Table of Contents Author Guidelines Submit a Manuscript
Case Reports in Infectious Diseases
Volume 2018 (2018), Article ID 8438701, 3 pages
Case Report

Treatment of Enteropathogenic Escherichia coli Diarrhea in Cancer Patients: A Series of Three Cases

1University of South Florida Morsani College of Medicine, 12901 Bruce B. Downs Blvd., Tampa, FL 33612, USA
2Department of Internal Medicine and Oncologic Sciences, H. Lee Moffitt Cancer Center, University of South Florida Morsani College of Medicine, 12902 Magnolia Drive, MCC-IHM, Tampa, FL 33612-9497, USA
3Infectious Diseases and Hospital Epidemiology, Moffitt Cancer Center and Research Institute, 12902 Magnolia Drive, FOB-3, Tampa, FL 33612-9497, USA

Correspondence should be addressed to James D. Denham; ude.fsu.htlaeh@mahnedj

Received 28 December 2017; Accepted 3 April 2018; Published 19 April 2018

Academic Editor: Sinésio Talhari

Copyright © 2018 James D. Denham et al. This is an open access article distributed under the Creative Commons Attribution License, which permits unrestricted use, distribution, and reproduction in any medium, provided the original work is properly cited.


Enteropathogenic Escherichia coli (EPEC) is a common cause of watery diarrhea in children in the developing world and an infrequent cause of significant diarrhea in adult patients. EPEC diarrhea, while not commonly seen in cancer patients, can cause significant distress to patients, and antimicrobial choice for this condition in this patient population is not clearly delineated in the literature. We report 3 cases of EPEC diarrhea in cancer patients and discuss the use of azithromycin for successful treatment of these patients. Positive outcomes were seen while using azithromycin in our first two patients and ciprofloxacin in our third patient.

1. Introduction

Escherichia coli is the prototypical coliform bacterium: a Gram-negative, facultatively anaerobic, lactose-fermenting rod. Enteropathogenic Escherichia coli (EPEC) is a non-Shiga toxin-producing strain of E. coli that causes diarrhea via an “attaching and effacing” mechanism on the surface of enterocytes [1, 2]. EPEC is traditionally associated with causing severe (and often fatal) watery diarrhea in infants in the developing world as well as in adults who travel to regions where bacterial diarrhea is endemic. In adults, EPEC diarrhea presents as watery diarrhea (sometimes associated with vomiting) in association with a low-grade fever. This illness, if left untreated, may persist for up to 120 days [3]. We report 3 cases of EPEC diarrhea in adult cancer patients at an academic cancer hospital and discuss the antimicrobial drugs used to treat these patients.

2. Case Series

2.1. Case 1

The first patient was a 55-year-old female with multiple myeloma (status-post chemotherapy, autologous hematopoietic stem cell transplantation, and radiotherapy). The patient was also enrolled in an experimental trial of antimyeloma therapy after it was determined that her multiple myeloma was progressing. Two days before presentation, she developed watery diarrhea. She reported that she had recently visited with her two grandchildren, ages 2 and 3, but they did not appear ill. The next day, she developed fevers as high as 103°F (39.4°C) associated with chills. The physical exam revealed no abnormalities. Laboratory studies ordered on admission included a complete blood count (CBC) that revealed a neutrophil count of 1,220 cells per microliter (1.22 k/L). A gastrointestinal (GI) panel of stool revealed the presence of both EPEC and astrovirus nucleic acid. After consultation with the hospital infectious disease service, ciprofloxacin was changed to a 3-day course of azithromycin. The watery diarrhea persisted, but the patient reported marked subjective improvement after completion of the azithromycin course. The patient was ultimately discharged stable and afebrile on loperamide for control of her residual diarrhea.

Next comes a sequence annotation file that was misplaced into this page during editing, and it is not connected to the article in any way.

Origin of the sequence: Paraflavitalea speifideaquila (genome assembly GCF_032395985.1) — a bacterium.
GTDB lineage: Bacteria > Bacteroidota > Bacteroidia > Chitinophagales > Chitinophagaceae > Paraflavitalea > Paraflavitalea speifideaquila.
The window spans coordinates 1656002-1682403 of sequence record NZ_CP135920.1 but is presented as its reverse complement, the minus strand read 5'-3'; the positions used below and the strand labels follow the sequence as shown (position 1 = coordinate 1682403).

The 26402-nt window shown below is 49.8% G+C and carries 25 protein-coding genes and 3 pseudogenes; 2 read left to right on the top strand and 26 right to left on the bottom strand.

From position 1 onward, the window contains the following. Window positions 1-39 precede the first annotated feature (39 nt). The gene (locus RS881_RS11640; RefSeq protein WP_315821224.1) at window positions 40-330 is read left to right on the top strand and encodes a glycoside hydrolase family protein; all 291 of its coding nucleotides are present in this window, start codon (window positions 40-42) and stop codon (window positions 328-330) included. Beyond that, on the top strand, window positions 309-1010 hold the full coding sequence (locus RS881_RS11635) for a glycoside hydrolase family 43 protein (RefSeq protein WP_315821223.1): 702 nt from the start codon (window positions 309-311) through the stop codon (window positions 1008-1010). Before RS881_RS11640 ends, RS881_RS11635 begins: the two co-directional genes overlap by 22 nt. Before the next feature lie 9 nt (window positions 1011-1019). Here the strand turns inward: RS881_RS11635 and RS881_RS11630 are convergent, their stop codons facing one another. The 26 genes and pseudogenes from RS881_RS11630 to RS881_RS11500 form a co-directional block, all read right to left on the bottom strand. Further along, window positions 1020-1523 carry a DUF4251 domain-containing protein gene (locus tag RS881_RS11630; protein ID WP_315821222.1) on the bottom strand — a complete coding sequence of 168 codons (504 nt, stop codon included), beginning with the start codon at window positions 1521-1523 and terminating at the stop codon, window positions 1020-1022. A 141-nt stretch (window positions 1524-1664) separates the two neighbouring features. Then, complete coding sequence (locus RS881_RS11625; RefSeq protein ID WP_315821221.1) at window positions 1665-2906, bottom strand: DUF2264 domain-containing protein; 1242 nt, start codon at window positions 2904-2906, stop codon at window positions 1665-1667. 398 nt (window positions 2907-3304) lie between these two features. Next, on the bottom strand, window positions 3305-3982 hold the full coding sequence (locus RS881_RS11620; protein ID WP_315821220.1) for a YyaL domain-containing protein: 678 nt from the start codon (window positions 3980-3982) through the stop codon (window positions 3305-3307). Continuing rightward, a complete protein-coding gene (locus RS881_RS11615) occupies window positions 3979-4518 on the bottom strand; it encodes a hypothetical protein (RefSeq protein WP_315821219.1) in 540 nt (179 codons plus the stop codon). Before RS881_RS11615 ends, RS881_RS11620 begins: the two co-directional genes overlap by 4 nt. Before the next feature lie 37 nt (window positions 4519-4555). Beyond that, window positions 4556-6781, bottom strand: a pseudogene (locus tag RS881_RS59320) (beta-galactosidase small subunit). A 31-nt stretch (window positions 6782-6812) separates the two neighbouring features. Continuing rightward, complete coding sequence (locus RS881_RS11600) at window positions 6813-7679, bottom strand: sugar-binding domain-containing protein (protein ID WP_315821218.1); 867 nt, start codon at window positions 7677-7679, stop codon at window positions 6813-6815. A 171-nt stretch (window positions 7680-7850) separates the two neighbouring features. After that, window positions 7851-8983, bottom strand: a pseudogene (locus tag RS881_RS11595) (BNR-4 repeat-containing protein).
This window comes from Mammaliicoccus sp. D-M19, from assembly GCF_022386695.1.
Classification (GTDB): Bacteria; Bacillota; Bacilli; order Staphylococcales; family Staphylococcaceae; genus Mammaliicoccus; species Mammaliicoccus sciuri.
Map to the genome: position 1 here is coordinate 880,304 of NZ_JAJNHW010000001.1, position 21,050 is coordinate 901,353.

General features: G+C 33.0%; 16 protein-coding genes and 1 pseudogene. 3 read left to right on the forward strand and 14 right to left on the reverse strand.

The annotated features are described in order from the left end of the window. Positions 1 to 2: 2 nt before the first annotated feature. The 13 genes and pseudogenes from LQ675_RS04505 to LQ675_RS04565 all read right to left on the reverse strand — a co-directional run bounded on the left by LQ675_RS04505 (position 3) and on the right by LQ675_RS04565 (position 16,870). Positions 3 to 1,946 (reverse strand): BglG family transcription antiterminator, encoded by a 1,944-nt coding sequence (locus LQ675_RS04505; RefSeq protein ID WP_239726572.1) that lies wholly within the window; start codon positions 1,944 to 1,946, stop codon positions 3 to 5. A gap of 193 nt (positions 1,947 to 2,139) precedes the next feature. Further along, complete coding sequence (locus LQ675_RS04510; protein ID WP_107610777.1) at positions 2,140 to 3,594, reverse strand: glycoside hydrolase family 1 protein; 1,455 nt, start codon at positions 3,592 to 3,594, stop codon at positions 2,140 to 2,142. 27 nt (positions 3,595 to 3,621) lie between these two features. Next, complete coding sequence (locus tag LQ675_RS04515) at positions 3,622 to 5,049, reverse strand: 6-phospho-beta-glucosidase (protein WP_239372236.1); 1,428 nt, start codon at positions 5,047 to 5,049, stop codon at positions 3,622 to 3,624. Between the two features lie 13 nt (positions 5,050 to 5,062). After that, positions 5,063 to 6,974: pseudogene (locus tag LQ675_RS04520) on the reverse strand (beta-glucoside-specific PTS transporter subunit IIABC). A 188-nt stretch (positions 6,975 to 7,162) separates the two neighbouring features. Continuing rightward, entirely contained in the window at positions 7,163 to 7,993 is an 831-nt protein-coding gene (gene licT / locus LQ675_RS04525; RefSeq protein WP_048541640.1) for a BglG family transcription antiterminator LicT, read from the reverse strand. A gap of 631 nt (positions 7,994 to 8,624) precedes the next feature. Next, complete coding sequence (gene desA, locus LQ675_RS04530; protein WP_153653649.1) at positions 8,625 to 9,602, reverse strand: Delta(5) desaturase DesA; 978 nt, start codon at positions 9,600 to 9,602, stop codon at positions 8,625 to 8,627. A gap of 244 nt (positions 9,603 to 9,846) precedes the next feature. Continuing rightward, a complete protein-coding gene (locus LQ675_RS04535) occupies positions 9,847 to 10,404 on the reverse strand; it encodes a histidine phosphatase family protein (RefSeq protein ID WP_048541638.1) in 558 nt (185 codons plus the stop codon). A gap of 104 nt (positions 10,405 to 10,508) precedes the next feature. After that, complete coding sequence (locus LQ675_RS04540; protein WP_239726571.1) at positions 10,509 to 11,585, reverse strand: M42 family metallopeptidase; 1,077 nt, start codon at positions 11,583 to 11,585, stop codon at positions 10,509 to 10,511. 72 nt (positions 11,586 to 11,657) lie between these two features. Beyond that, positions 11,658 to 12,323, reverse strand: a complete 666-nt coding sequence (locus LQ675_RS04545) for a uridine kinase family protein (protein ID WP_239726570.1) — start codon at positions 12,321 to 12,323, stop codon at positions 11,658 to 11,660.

2.2. Case 2

The second patient was a 61-year-old male who was admitted to the hospital for induction chemotherapy following a recent diagnosis of acute myeloid leukemia (AML). A CBC from hospital day 4 revealed a neutrophil count of 1.21 k/L. The next day, hospital day 5, he developed watery diarrhea. A physical exam revealed no abnormalities. A GI panel of stool revealed EPEC. A 3-day course of azithromycin was initiated. The diarrhea resolved, and the patient finished an additional round of chemotherapy for his AML. The patient’s hospital course was complicated by mucositis and pancytopenia with subsequent neutropenic fever, but he was eventually discharged stable, afebrile, and diarrhea-free after 44 hospital days.

2.3. Case 3

The third patient was a 70-year-old male with a history significant for duodenal gastrinoma (with Zollinger–Ellison syndrome) who presented for evaluation due to 6 months of bouts of watery diarrhea. He was originally diagnosed with a duodenal gastrinoma over 20 years prior to his presentation at our facility. He was treated at that time with surgical resection of the tumor. At presentation, physical examination revealed a patient in no apparent distress with a soft, nontender, and nondistended abdomen. The patient was found to have an elevated serum gastrin level, and a workup for gastrinoma recurrence was performed. Upper endoscopic series demonstrated erosive esophagitis and a small duodenal polyp. Biopsy of the duodenal polyp revealed a well-differentiated neuroendocrine tumor that was determined to be a gastrinoma. The stool GI panel revealed EPEC, and ciprofloxacin was began. The patient reported resolution of his diarrhea several days after initiating ciprofloxacin and underwent successful surgical removal of the duodenal gastrinoma.

3. Discussion